There were two more open chairs sitting at the long table that stretched across the makeshift stage, one far larger than the other and made of reinforced material, clearly set-up with Titan’s renowned size in mind. Counting Gale and Aether, that made for a panel of four, which was a healthy size given the intimate setting and small room. In just the three Heroes present, there was also a large amount of power and career diversity. Gale was the leader of a team that had been passed down for decades, and a powerful elemental manipulator to boot. Aether could speak to running a team with unusual power sets, as Transcendental Justice was an effective, if unorthodox, composition of Heroes. Owen himself had the experience to talk about what it was to be a strongman, to run a team, to fall from the public’s grace, and to work as a Hero Liaison. The only area they’d need to cover in order if they wanted to answer all the questions these kids might have was Subtlety.

                “I do not, for the life of me, know how you lot put up with arriving early to these things. Time is too precious to be pissed away on waiting around.”

                Owen did a half-turn, already knowing what he would find. Sure enough, standing there in the sort of simple, unremarkable costume that was the fashion with many Subtlety Heroes, stood Jeremiah. It looked strange on him, and it took Owen a minute to realize that this was the first time he’d ever seen Jeremiah in full gear, out in the field. Every other time they’d met he’d been behind the scenes, not out in public. Having finally seen him in costume, Owen could easily say that the other version suited him far better.

                There was little doubt Jeremiah agreed as he tugged at his mask and collar, clearly uncomfortable in the elaborate get up. That didn’t stop him from greeting Gale and Aether though, before finally making his way through the room and arriving in front of Owen.

                “Ready to dole out the pearls of wisdom from years of accolades and fuck ups?”

                “As ready as I can be when I have no idea what the kids are going to ask me. Haven’t exactly done one of these in a while, and I’ve been out of the field for a long time,” Owen admitted.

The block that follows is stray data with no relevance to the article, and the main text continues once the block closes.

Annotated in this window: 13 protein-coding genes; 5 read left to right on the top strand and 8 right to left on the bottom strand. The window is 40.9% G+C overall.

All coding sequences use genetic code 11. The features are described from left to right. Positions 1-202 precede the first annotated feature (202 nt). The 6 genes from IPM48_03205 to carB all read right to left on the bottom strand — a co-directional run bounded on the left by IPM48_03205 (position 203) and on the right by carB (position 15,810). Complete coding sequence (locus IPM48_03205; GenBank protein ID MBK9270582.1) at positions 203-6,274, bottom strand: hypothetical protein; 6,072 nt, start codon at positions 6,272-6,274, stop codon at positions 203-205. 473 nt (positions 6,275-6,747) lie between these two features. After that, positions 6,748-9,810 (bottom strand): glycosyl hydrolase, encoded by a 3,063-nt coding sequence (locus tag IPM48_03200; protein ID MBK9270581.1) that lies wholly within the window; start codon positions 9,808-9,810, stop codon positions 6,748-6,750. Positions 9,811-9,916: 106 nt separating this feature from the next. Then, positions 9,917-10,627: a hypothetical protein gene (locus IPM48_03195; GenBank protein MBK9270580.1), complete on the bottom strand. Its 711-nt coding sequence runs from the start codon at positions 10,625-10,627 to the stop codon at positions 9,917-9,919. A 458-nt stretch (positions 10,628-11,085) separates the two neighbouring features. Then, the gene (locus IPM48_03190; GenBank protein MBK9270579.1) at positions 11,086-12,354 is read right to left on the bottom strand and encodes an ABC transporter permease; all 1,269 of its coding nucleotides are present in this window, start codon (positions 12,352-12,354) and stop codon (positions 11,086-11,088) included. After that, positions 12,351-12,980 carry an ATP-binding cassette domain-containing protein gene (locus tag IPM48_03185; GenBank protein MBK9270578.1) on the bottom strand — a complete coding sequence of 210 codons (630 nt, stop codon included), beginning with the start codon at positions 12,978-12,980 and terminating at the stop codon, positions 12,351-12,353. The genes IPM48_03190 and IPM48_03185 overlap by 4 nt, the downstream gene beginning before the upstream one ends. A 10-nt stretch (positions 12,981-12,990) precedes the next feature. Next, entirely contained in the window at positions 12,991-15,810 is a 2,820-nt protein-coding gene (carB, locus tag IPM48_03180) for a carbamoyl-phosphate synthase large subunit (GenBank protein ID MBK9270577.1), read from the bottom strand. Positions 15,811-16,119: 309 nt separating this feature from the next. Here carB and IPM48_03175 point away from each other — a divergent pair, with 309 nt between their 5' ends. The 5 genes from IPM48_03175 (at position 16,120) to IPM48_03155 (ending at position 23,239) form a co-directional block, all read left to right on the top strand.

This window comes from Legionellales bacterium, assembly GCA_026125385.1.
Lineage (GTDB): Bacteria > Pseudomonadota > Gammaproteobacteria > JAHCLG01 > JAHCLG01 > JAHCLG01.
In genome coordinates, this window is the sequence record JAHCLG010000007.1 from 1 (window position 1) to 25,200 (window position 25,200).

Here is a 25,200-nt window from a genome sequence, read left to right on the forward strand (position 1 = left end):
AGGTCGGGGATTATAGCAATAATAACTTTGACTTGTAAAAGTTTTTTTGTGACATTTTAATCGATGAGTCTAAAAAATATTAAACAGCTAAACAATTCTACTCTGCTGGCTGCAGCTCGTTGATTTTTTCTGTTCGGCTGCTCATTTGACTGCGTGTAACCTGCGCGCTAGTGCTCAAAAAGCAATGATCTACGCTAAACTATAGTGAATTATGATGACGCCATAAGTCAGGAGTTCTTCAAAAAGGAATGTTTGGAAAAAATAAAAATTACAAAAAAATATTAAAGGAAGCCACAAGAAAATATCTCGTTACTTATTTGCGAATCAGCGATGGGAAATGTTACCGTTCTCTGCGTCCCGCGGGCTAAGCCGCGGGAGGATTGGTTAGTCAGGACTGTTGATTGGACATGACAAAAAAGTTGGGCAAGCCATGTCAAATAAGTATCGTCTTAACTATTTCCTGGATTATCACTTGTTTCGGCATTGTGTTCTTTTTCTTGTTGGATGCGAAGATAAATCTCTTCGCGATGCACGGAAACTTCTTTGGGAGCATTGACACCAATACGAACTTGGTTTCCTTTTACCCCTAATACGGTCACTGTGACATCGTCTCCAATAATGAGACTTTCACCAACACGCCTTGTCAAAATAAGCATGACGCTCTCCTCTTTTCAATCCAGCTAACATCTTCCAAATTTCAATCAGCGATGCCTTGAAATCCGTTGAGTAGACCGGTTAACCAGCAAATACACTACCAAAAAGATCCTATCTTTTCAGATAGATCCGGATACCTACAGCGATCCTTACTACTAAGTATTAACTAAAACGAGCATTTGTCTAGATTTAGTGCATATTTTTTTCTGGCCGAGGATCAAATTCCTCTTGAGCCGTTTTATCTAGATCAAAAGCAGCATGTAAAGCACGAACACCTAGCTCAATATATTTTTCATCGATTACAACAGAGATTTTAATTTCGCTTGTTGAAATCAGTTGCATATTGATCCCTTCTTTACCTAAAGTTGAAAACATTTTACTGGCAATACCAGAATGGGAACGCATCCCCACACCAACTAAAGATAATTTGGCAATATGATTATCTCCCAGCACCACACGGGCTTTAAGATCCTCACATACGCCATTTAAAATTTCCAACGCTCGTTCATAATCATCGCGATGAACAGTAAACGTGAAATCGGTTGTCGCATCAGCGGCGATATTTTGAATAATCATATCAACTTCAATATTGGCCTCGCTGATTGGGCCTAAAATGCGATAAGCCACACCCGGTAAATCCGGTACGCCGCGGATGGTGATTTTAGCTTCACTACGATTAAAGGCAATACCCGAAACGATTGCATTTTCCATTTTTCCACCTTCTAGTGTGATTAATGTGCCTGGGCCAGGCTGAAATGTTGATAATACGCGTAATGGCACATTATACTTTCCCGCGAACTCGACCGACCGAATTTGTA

“Please, the questions out of the newbies’ mouths never change. They’ll ask about how whether to pick a team or create one, what it was like to fight some criminal that we don’t remember but they studied meticulously, and if we have any tips for not dying. Same stuff we asked about when we were doing internships.” Jeremiah paused, glancing toward the front door where soon a dozen or so young Heroes would come streaming in. “Just try and make them feel at ease. Nothing we say in these things is likely to make much of a difference in the field, but we can at least give them some hope and confidence. That’s what they really came out for.”

                “I’ll keep that in mind.” Owen could hear the bustling of feet moving, a clear indicator that the door had just been opened. “Glad you were able to come out as well. All of you, really. I can’t remember the last time I saw one of these with three different team leaders on it.”

                “You’re the one to thank for that,” Jeremiah replied, starting to head toward his seat. “We were approached about filling out the empty slots after so many others turned it down. Or did you think it was coincidence that the only people willing to sit on a panel with you, to be publicly associated with such a polarizing figure, were the ones who you’d personally worked with before?”

                Owen stared at the drably costumed man as he walked away, then took his own reinforced seat. It was nice to walk slow, keeping his chin up and trying to be strong, but he also couldn’t let himself forget how most of the Hero world still viewed him: as nothing but a scandal and a fuck up.

                He tried to keep that thought out of his head as the first costumed body entered the room and made a beeline for the front row.